PARIS (VN) — The preliminaries are over. After blowing out the cobwebs in the far corners of the globe, Paris-Nice presents the season’s first major shootout between the peloton’s fastest men.
It’s one thing to pad the stats in January or February in Australia or Dubai, but winning a stage in the “Race to the Sun” counts for something. Domination in the sprints in Europe’s first major stage can set the tone for an entire season.
The field is impressive enough: comeback kid Marcel Kittel (Etixx – Quick–Step), former Milano-Sanremo champion Alexander Kristoff (Katusha), last year’s Tour de France dominator André Greipel (Lotto – Soudal), wanna-be Nacer Bouhanni (Cofidis), season-debuter Michael Matthews (Orica – GreenEdge), and new Cannondale signing Wouter Wippert. It should be quite a battle.
“We have a very strong team, and we hope to come out of the race with a stage victory,” said Etixx sport director Tom Steels. “Marcel is our main bet for this.”
This week’s Paris-Nice should see two, maybe three sprints over eight days of racing. Even in what is a very mountainous edition of the French stage race, sprinters will have their chances.
Following Sunday’s prologue, sprinters will have an open road to the line in stage 1 (even though organizers threw in some gravel roads toward the finale). Stage 2 finishes on an uphill that might not suit the purest of sprinters. Crosswinds, lumpy terrain, and rain (with inevitable crashes) could disrupt the trains, but it’s unlikely breakaways will stay clear in the opening two stages. Stage 4 is another opportunity for the peloton’s fastest kickers keen not to miss one of the ever-decreasing chances for bunch finishes across the season.
The big showdown will be between Kittel and Kristoff, who are going head to head for the first time in 2016. Both are intent on proving they are back at their best.
The Norwegian had a huge spring campaign last year, winning the Ronde van Vlaanderen and GP Scheldeprijs, but was flat in the Tour de France, going home without one victory. Kittel, meanwhile, limped through a disastrous, illness-plagued 2015 with only one win all year. Both are already flying. Kittel’s shift to Etixx seems to be paying off in spades. Trimmer than he’s ever been before, he’s lost none of his speed, and he’s won three stages and the overall at the Dubai Tour already. Kristoff looks doubly determined, and winning five stages so far.
Greipel will also be motivated to prove that last year’s Tour de France — where he won four stages, including the prestigious gallop down the Champs-Élysées — was no fluke. He took two wins early at the Mallorca Challenge, but was manhandled by Kittel at the Volta ao Algarve, only to crash in stage 4 at the Portuguese race. Suffering from a fractured rib, Greipel was forced to skip Kuurne-Brussels-Kuurne last weekend.
“Our first goal is to win a stage with André,” said Lotto sport director Herman Frison. “We’ll have to wait how well he’s recovered from his rib fracture. André needed to rest for about two weeks so [he] misses race rhythm. Also for Marcel Sieberg that’s the case, his lead-out. He had to rest a few weeks as well. They were both able to do some good trainings, but we’ll have to see how they’ll perform during the race.”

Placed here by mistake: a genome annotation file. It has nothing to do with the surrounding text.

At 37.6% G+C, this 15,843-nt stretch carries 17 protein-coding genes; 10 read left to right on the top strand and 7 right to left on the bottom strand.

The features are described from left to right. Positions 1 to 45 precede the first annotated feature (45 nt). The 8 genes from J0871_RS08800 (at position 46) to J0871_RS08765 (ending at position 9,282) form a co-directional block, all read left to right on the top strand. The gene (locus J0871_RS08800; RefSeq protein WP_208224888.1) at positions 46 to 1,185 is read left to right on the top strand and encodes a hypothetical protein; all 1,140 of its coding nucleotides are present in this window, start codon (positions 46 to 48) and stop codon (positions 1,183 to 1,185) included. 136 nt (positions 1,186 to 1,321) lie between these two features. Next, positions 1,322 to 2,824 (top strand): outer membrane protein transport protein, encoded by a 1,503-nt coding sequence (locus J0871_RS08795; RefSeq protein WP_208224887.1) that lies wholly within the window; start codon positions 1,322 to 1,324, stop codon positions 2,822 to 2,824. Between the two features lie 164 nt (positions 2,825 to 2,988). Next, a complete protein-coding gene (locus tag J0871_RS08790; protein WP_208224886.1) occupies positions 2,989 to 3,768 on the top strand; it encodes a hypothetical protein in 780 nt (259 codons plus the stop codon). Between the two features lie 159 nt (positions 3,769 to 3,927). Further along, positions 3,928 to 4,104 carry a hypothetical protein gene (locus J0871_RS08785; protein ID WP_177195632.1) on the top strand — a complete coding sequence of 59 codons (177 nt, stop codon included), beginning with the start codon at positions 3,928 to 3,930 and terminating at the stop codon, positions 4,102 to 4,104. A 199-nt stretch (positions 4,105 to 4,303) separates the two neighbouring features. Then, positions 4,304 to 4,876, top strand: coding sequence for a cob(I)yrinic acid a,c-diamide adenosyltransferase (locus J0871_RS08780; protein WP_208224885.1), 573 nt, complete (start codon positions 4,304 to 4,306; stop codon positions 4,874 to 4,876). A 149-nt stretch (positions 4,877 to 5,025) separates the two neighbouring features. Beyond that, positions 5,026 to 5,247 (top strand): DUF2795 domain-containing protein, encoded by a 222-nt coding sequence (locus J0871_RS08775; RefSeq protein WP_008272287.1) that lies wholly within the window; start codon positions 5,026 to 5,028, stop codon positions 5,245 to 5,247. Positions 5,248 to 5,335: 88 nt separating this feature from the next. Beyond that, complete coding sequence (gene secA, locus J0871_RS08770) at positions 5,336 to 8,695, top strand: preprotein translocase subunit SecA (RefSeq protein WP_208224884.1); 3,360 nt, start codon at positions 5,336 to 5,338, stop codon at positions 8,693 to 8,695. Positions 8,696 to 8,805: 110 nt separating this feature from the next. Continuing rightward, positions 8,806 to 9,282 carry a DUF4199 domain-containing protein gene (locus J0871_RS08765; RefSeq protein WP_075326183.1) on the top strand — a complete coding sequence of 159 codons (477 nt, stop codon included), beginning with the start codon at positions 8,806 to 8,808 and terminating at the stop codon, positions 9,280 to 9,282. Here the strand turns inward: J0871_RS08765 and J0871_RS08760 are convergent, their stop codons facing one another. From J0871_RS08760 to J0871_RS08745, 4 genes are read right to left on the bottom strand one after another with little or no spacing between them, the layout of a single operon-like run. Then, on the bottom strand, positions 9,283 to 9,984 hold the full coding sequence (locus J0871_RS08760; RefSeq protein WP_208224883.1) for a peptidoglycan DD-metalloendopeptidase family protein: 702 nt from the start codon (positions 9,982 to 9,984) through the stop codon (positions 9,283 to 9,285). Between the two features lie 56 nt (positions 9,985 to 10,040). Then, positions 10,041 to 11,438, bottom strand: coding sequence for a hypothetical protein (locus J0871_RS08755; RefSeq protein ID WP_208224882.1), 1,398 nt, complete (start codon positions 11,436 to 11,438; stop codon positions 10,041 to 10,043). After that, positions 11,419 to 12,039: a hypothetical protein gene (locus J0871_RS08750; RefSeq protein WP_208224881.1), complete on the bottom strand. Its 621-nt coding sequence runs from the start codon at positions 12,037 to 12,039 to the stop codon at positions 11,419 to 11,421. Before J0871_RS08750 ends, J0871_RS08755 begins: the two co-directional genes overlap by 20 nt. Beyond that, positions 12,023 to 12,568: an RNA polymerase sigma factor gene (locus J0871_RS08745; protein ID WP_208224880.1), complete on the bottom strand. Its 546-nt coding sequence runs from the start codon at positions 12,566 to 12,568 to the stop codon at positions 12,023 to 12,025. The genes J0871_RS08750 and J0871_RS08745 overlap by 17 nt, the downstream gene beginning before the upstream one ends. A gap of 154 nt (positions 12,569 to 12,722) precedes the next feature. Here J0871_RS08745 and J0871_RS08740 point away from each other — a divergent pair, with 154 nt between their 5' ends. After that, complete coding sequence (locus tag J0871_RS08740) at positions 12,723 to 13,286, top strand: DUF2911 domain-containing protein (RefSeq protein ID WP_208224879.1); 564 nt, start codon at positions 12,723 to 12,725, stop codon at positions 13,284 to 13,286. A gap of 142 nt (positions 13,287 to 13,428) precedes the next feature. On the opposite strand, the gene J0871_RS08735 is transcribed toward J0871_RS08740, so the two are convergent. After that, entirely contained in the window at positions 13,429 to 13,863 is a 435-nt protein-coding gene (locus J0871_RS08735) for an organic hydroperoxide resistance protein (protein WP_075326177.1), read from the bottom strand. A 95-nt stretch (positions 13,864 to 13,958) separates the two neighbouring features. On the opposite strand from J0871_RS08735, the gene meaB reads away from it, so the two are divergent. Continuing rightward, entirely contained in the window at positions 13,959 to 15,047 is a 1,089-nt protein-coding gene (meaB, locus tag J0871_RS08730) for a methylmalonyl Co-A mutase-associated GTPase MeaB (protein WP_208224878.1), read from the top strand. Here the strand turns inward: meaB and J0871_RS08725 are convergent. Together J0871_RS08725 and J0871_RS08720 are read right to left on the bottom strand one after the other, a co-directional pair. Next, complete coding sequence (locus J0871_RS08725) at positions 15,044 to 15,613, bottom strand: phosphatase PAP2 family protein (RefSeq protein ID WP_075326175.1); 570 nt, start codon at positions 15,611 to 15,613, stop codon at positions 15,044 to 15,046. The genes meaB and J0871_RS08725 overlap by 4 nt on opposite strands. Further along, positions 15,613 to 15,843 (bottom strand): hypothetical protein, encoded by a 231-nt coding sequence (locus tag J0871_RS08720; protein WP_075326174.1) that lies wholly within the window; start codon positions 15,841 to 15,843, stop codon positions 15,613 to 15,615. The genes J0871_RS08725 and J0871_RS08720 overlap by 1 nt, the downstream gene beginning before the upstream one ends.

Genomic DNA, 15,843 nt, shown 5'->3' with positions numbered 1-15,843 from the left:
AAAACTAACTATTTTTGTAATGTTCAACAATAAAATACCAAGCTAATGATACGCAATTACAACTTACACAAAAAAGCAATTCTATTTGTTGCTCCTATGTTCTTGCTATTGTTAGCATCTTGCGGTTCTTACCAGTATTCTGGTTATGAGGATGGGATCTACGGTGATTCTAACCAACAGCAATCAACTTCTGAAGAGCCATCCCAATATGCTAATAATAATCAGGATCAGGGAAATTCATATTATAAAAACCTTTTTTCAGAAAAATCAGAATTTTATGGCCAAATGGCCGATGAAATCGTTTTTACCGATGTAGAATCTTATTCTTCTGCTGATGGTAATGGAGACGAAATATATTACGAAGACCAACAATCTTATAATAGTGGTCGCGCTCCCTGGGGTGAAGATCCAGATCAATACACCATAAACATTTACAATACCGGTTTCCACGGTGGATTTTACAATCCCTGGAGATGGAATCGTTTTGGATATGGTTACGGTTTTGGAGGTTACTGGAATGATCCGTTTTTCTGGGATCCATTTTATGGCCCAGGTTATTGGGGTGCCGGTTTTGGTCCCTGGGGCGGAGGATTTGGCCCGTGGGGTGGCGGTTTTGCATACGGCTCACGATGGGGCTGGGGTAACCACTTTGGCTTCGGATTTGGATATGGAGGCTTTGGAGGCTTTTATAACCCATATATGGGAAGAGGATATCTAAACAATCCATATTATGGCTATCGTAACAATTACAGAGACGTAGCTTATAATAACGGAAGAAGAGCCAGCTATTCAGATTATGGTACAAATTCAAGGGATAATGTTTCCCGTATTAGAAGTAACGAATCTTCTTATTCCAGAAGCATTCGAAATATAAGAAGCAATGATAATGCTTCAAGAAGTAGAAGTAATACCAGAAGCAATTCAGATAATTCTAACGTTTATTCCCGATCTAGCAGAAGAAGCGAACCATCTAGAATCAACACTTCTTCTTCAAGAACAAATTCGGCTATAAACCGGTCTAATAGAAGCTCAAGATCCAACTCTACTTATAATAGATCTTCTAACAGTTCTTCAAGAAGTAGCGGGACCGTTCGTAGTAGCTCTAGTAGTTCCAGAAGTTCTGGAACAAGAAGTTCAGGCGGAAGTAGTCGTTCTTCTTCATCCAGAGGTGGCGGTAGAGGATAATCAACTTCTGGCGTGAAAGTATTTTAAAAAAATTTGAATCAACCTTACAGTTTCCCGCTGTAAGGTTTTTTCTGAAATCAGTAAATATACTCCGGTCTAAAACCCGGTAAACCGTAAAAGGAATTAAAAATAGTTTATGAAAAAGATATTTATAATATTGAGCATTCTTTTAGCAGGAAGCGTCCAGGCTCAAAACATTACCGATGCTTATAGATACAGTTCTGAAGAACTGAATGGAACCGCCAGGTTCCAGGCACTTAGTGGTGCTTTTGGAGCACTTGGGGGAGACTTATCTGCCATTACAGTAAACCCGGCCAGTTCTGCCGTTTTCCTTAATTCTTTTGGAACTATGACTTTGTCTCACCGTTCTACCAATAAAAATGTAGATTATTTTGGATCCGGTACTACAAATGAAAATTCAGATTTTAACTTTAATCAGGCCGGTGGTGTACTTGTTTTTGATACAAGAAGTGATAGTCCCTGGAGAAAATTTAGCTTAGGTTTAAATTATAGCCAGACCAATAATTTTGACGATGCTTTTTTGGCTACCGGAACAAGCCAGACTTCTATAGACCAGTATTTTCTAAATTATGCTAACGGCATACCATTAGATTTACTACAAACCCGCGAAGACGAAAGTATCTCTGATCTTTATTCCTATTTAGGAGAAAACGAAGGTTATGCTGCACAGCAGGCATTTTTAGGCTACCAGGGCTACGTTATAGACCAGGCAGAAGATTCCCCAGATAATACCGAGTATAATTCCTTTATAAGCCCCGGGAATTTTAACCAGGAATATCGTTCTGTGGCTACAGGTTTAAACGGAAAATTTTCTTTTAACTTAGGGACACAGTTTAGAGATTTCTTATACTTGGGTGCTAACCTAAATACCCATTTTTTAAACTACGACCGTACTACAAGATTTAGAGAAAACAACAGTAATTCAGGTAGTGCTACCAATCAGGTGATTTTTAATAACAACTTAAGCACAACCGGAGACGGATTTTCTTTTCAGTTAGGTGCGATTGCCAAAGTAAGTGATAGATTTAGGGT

Expect to see Bouhanni trying to elbow his way into the mix as well. The fearless Frenchman, once an amateur boxer, isn’t afraid to take risks, and he wants to prove he deserves a spot at the table with the big boys. He has yet to win a stage at the Tour de France and had a crash-riddled season last year, but he’s come into 2016 with improving form, scoring his first win at the Ruta del Sol and taking third at KBK.
Add “Bling,” aka Matthews, who is making his season debut, and the three sprint opportunities at Paris-Nice should be palpating. Matthews can win in lumpier terrain, and get over the climbs better than the likes of Kittel and Greipel. So close to major wins — second at the worlds and third at both Milano-Sanremo and Amstel Gold Race — Matthews should be firing on all cylinders.
“Michael started his season at Paris-Nice last year. He is a rider who is training really well and is professional during the off season, and we saw last year he was ready to race here,” said Orica sport director Lorenzo Lapage. “I think he is prepared for a good Paris-Nice again.”
Cannondale is also hoping for big things from Wippert, who’s been close to a win with two podiums so far this season.
“Wouter is getting very close to that point where he pulls off something big,” said Cannondale manager Jonathan Vaughters. “He tends to go big, or go home. He’s going to be sprinting for the win — he’s going to take big risks to get that. He’s not one of those sprinters who’s going to be ‘in the wheels, in the wheels, OK, he got third again.’ He always tries to come off the wheel. Sometimes that hurts him from getting placings, because he’s totally focused on the win.”
Even more important, Paris-Nice is the first chance for the peloton to see where everyone stacks up coming into the spring classics season. A lot will be on the line, especially with Milano-Sanremo waiting just down the road from Nice, on March 19.
Paris-Nice is just the taster of what should be a great season of sprints. Although Rio de Janeiro served up a climber’s course for the 2016 Olympic Games, the sprinters will have their shot at the rainbow jersey in October on a flat, windy worlds course in Qatar. Gentleman, start your engines.